Leafing through the Daily on a Wednesday, I found myself disgusted. Below the headline “Looking at diversity and the Daily” lies a column by Diana Fu detailing the racist attitudes and stereotypes held against minorities – apparently notable is that of one Elizabeth Giorgi, author of the Oct. 3 article “Group honors Latino culture.”
In her column, Fu refers to the stereotype that all cultural heritage celebrations are just “a few hit songs, a salad or two and a handful of experts to educate the public on history.” Funny that she, a woman of “color,” would be so offended by stereotypes and speak so passionately about sensitivity, yet has a stereotype: Apparently the subconscious of every white individual thinks of Latino culture as a “homogenous entity made up of illegal immigrants.” Isn’t that being insensitive to the sensitive, open-minded white individuals? Not every white person is a supremacist.
I, too, am a student of “color.” Giorgi’s article referenced to our celebrations as consisting of “delicious churros, sweaty tango lessons and saucy Latino music,” which apparently is supposedly something that should offend me. Only it doesn’t. I find nothing wrong with these celebrations, which so happen to include all of the aforementioned things. Sure, that’s not the only thing they consist of, but the said things certainly draws the crowd.
Being a white student does not mean one is not “special,” nor does it mean they are any more “special” than us “colored” folk. There is nothing wrong with celebrating a “colorless” heritage – if anyone is so adamant about it, start a movement; how do you think all these “colored” activities started? With all the resources available to student groups and the ease of getting people together, there is no excuse for not making a push at the very least.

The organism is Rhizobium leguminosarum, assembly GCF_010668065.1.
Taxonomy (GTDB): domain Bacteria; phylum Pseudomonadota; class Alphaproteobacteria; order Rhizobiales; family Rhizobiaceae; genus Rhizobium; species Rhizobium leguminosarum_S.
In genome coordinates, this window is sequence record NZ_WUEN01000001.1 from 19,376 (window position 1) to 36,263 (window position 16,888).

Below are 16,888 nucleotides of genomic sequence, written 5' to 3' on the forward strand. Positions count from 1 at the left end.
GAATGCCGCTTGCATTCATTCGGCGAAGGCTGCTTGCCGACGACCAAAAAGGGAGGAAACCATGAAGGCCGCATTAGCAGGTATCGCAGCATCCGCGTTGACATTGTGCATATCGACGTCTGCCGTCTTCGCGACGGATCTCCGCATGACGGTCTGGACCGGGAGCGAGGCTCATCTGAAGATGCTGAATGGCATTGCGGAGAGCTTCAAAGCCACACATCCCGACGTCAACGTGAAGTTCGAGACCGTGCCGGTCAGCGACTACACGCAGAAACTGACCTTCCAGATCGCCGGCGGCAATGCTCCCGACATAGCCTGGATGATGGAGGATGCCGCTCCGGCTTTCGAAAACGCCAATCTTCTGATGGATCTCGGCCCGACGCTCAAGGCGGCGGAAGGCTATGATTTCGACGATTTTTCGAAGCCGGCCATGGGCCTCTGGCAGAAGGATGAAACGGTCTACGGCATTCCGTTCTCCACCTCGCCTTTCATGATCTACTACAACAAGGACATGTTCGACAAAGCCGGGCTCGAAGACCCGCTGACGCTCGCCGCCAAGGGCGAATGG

The only manner in which I feel “special” for being “colored” is in holding the belief that I have the power to educate others. As with any majority, and yes, white Americans are unquestionably the majority, a decent percentage of the population is not entirely educated about the minority. Heck, even I am not fully educated about my own heritage. That’s why these celebrations are so important.
It would appear, however, what Fu really takes issue with is the portrayal of minorities, and understandably so; it is a shame to ever see anyone misrepresented, and this often happens among minorities. However, targeting Giorgi’s article is a mistake. There was no ill intention in her article, and Giorgi was attempting to help raise cultural awareness. The article quotes one Sylvia González as saying that turnout was low in the early celebrations because not enough advertising was done. Well, there’s some advertising for you; on the front page of what is arguably the campus’ most-read publication, noting the key elements that would more than likely be found in fliers for the event. As for the Daily’s efforts to diversify and discuss issues, I applaud the effort. It is always a positive thing to see cultural awareness become a point of focus. Fu’s effort, however, was a step backward; her issue with Giorgi is something that should be discussed between them and not as a column in the very publication she honors.
Perhaps it would have been better to run an ad and use that revenue to employ a more worthwhile item. In response to her question, “Why do many students of color simply refuse to pick up the Daily daily,” I believe it has to do with opinions that make us appear overly sensitive and subject to an inferiority complex. Now “sit down, shut up, and stop complaining.”
Rodrigo Zamith is a University student. Please send comments to [email protected]